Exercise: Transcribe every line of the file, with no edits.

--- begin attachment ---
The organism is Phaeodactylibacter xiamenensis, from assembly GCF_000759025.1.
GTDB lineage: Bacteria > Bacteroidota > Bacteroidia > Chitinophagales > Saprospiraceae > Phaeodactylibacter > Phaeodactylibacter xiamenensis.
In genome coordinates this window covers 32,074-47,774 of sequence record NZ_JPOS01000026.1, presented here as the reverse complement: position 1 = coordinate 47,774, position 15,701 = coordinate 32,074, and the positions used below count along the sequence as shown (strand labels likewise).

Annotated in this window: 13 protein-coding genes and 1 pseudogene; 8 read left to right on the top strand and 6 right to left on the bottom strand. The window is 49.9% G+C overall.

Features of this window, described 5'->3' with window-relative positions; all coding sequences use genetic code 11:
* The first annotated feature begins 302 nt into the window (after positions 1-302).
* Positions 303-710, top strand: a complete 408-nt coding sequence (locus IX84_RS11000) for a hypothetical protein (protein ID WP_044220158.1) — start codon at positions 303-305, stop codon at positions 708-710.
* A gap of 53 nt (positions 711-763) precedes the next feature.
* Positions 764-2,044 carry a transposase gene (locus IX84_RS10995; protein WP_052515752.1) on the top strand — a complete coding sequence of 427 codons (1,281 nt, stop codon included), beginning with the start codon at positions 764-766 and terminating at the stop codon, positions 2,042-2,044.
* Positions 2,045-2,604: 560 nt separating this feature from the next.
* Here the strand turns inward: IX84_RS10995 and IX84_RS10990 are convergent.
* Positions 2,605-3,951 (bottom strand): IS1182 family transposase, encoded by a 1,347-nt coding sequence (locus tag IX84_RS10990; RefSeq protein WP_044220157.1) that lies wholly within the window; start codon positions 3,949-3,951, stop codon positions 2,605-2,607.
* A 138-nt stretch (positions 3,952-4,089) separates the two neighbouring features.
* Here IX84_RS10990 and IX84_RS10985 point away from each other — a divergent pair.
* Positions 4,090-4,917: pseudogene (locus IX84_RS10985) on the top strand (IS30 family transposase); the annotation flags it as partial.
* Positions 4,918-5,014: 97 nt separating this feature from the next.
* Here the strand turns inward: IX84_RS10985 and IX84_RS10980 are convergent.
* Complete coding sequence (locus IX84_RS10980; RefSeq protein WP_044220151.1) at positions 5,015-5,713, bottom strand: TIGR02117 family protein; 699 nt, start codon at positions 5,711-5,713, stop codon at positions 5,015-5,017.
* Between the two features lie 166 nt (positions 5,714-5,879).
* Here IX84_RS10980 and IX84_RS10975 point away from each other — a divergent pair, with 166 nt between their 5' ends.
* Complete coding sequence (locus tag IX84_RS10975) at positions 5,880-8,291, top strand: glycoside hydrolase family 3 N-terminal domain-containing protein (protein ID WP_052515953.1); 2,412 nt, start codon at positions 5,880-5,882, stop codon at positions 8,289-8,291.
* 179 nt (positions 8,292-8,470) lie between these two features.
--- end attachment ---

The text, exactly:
The organism is Phaeodactylibacter xiamenensis, from assembly GCF_000759025.1.
GTDB lineage: Bacteria > Bacteroidota > Bacteroidia > Chitinophagales > Saprospiraceae > Phaeodactylibacter > Phaeodactylibacter xiamenensis.
In genome coordinates this window covers 32,074-47,774 of sequence record NZ_JPOS01000026.1, presented here as the reverse complement: position 1 = coordinate 47,774, position 15,701 = coordinate 32,074, and the positions used below count along the sequence as shown (strand labels likewise).

Annotated in this window: 13 protein-coding genes and 1 pseudogene; 8 read left to right on the top strand and 6 right to left on the bottom strand. The window is 49.9% G+C overall.

Features of this window, described 5'->3' with window-relative positions; all coding sequences use genetic code 11:
* The first annotated feature begins 302 nt into the window (after positions 1-302).
* Positions 303-710, top strand: a complete 408-nt coding sequence (locus IX84_RS11000) for a hypothetical protein (protein ID WP_044220158.1) — start codon at positions 303-305, stop codon at positions 708-710.
* A gap of 53 nt (positions 711-763) precedes the next feature.
* Positions 764-2,044 carry a transposase gene (locus IX84_RS10995; protein WP_052515752.1) on the top strand — a complete coding sequence of 427 codons (1,281 nt, stop codon included), beginning with the start codon at positions 764-766 and terminating at the stop codon, positions 2,042-2,044.
* Positions 2,045-2,604: 560 nt separating this feature from the next.
* Here the strand turns inward: IX84_RS10995 and IX84_RS10990 are convergent.
* Positions 2,605-3,951 (bottom strand): IS1182 family transposase, encoded by a 1,347-nt coding sequence (locus tag IX84_RS10990; RefSeq protein WP_044220157.1) that lies wholly within the window; start codon positions 3,949-3,951, stop codon positions 2,605-2,607.
* A 138-nt stretch (positions 3,952-4,089) separates the two neighbouring features.
* Here IX84_RS10990 and IX84_RS10985 point away from each other — a divergent pair.
* Positions 4,090-4,917: pseudogene (locus IX84_RS10985) on the top strand (IS30 family transposase); the annotation flags it as partial.
* Positions 4,918-5,014: 97 nt separating this feature from the next.
* Here the strand turns inward: IX84_RS10985 and IX84_RS10980 are convergent.
* Complete coding sequence (locus IX84_RS10980; RefSeq protein WP_044220151.1) at positions 5,015-5,713, bottom strand: TIGR02117 family protein; 699 nt, start codon at positions 5,711-5,713, stop codon at positions 5,015-5,017.
* Between the two features lie 166 nt (positions 5,714-5,879).
* Here IX84_RS10980 and IX84_RS10975 point away from each other — a divergent pair, with 166 nt between their 5' ends.
* Complete coding sequence (locus tag IX84_RS10975) at positions 5,880-8,291, top strand: glycoside hydrolase family 3 N-terminal domain-containing protein (protein ID WP_052515953.1); 2,412 nt, start codon at positions 5,880-5,882, stop codon at positions 8,289-8,291.
* 179 nt (positions 8,292-8,470) lie between these two features.